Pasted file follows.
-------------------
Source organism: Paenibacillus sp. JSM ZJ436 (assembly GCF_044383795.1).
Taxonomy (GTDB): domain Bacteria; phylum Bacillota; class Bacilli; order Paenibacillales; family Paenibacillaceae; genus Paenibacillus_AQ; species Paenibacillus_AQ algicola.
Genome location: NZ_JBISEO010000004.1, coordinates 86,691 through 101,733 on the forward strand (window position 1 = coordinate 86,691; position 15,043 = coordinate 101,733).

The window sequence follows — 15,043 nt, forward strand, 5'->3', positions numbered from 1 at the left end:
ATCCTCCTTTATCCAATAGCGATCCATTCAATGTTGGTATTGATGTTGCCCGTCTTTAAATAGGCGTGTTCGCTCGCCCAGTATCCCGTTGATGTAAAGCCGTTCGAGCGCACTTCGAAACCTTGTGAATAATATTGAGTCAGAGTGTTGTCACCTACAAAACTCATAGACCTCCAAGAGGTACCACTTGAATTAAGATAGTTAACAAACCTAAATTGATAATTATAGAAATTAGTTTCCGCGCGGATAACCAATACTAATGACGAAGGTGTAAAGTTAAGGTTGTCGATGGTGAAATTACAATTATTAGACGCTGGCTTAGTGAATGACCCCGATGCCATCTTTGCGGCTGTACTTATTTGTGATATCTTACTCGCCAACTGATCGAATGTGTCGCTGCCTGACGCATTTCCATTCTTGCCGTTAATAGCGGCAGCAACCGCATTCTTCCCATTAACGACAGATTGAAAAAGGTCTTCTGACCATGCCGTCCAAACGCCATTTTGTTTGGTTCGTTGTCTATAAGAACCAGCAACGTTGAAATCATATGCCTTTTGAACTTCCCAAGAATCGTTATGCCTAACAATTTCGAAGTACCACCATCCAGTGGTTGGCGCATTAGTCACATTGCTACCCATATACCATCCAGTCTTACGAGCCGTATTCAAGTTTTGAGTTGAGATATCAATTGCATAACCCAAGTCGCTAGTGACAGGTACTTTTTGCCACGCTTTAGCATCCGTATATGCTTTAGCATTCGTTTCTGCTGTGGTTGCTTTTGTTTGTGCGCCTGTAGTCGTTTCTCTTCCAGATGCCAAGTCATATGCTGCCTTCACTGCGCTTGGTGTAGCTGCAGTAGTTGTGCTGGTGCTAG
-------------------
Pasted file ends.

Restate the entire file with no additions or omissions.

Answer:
Source organism: Paenibacillus sp. JSM ZJ436 (assembly GCF_044383795.1).
Taxonomy (GTDB): domain Bacteria; phylum Bacillota; class Bacilli; order Paenibacillales; family Paenibacillaceae; genus Paenibacillus_AQ; species Paenibacillus_AQ algicola.
Genome location: NZ_JBISEO010000004.1, coordinates 86,691 through 101,733 on the forward strand (window position 1 = coordinate 86,691; position 15,043 = coordinate 101,733).

The window sequence follows — 15,043 nt, forward strand, 5'->3', positions numbered from 1 at the left end:
ATCCTCCTTTATCCAATAGCGATCCATTCAATGTTGGTATTGATGTTGCCCGTCTTTAAATAGGCGTGTTCGCTCGCCCAGTATCCCGTTGATGTAAAGCCGTTCGAGCGCACTTCGAAACCTTGTGAATAATATTGAGTCAGAGTGTTGTCACCTACAAAACTCATAGACCTCCAAGAGGTACCACTTGAATTAAGATAGTTAACAAACCTAAATTGATAATTATAGAAATTAGTTTCCGCGCGGATAACCAATACTAATGACGAAGGTGTAAAGTTAAGGTTGTCGATGGTGAAATTACAATTATTAGACGCTGGCTTAGTGAATGACCCCGATGCCATCTTTGCGGCTGTACTTATTTGTGATATCTTACTCGCCAACTGATCGAATGTGTCGCTGCCTGACGCATTTCCATTCTTGCCGTTAATAGCGGCAGCAACCGCATTCTTCCCATTAACGACAGATTGAAAAAGGTCTTCTGACCATGCCGTCCAAACGCCATTTTGTTTGGTTCGTTGTCTATAAGAACCAGCAACGTTGAAATCATATGCCTTTTGAACTTCCCAAGAATCGTTATGCCTAACAATTTCGAAGTACCACCATCCAGTGGTTGGCGCATTAGTCACATTGCTACCCATATACCATCCAGTCTTACGAGCCGTATTCAAGTTTTGAGTTGAGATATCAATTGCATAACCCAAGTCGCTAGTGACAGGTACTTTTTGCCACGCTTTAGCATCCGTATATGCTTTAGCATTCGTTTCTGCTGTGGTTGCTTTTGTTTGTGCGCCTGTAGTCGTTTCTCTTCCAGATGCCAAGTCATATGCTGCCTTCACTGCGCTTGGTGTAGCTGCAGTAGTTGTGCTGGTGCTAG